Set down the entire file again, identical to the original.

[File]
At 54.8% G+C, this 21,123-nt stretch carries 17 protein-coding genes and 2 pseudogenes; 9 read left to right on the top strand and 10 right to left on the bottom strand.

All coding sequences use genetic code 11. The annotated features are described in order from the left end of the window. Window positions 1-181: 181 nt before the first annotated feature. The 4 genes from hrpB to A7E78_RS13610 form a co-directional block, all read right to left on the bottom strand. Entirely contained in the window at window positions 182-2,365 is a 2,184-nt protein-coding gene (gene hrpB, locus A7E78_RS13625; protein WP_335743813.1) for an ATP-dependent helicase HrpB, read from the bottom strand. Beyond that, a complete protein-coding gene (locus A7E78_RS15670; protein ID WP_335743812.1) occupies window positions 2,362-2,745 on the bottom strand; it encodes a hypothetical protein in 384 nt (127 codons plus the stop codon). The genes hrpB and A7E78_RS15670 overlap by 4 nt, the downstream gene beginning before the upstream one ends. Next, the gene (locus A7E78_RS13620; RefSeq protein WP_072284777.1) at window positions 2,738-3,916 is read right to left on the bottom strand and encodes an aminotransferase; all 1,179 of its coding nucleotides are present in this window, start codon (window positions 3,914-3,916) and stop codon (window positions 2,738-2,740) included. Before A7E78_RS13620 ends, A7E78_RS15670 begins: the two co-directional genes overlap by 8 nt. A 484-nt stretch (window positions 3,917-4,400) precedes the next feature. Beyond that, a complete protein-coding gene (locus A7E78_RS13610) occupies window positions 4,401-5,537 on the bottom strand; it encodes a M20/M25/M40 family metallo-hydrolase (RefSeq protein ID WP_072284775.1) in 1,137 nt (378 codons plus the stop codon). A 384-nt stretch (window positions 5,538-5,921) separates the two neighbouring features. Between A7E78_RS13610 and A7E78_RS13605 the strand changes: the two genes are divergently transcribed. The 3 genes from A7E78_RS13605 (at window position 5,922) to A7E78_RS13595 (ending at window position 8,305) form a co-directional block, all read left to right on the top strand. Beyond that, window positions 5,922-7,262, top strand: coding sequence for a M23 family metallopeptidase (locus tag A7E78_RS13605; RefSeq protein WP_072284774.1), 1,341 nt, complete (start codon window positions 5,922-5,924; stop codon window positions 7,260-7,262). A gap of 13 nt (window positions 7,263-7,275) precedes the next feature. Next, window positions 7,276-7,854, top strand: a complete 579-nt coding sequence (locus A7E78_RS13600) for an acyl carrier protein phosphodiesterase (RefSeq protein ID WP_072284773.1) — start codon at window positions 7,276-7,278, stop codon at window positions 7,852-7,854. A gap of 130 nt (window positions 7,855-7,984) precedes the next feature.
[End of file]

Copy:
At 54.8% G+C, this 21,123-nt stretch carries 17 protein-coding genes and 2 pseudogenes; 9 read left to right on the top strand and 10 right to left on the bottom strand.

All coding sequences use genetic code 11. The annotated features are described in order from the left end of the window. Window positions 1-181: 181 nt before the first annotated feature. The 4 genes from hrpB to A7E78_RS13610 form a co-directional block, all read right to left on the bottom strand. Entirely contained in the window at window positions 182-2,365 is a 2,184-nt protein-coding gene (gene hrpB, locus A7E78_RS13625; protein WP_335743813.1) for an ATP-dependent helicase HrpB, read from the bottom strand. Beyond that, a complete protein-coding gene (locus A7E78_RS15670; protein ID WP_335743812.1) occupies window positions 2,362-2,745 on the bottom strand; it encodes a hypothetical protein in 384 nt (127 codons plus the stop codon). The genes hrpB and A7E78_RS15670 overlap by 4 nt, the downstream gene beginning before the upstream one ends. Next, the gene (locus A7E78_RS13620; RefSeq protein WP_072284777.1) at window positions 2,738-3,916 is read right to left on the bottom strand and encodes an aminotransferase; all 1,179 of its coding nucleotides are present in this window, start codon (window positions 3,914-3,916) and stop codon (window positions 2,738-2,740) included. Before A7E78_RS13620 ends, A7E78_RS15670 begins: the two co-directional genes overlap by 8 nt. A 484-nt stretch (window positions 3,917-4,400) precedes the next feature. Beyond that, a complete protein-coding gene (locus A7E78_RS13610) occupies window positions 4,401-5,537 on the bottom strand; it encodes a M20/M25/M40 family metallo-hydrolase (RefSeq protein ID WP_072284775.1) in 1,137 nt (378 codons plus the stop codon). A 384-nt stretch (window positions 5,538-5,921) separates the two neighbouring features. Between A7E78_RS13610 and A7E78_RS13605 the strand changes: the two genes are divergently transcribed. The 3 genes from A7E78_RS13605 (at window position 5,922) to A7E78_RS13595 (ending at window position 8,305) form a co-directional block, all read left to right on the top strand. Beyond that, window positions 5,922-7,262, top strand: coding sequence for a M23 family metallopeptidase (locus tag A7E78_RS13605; RefSeq protein WP_072284774.1), 1,341 nt, complete (start codon window positions 5,922-5,924; stop codon window positions 7,260-7,262). A gap of 13 nt (window positions 7,263-7,275) precedes the next feature. Next, window positions 7,276-7,854, top strand: a complete 579-nt coding sequence (locus A7E78_RS13600) for an acyl carrier protein phosphodiesterase (RefSeq protein ID WP_072284773.1) — start codon at window positions 7,276-7,278, stop codon at window positions 7,852-7,854. A gap of 130 nt (window positions 7,855-7,984) precedes the next feature.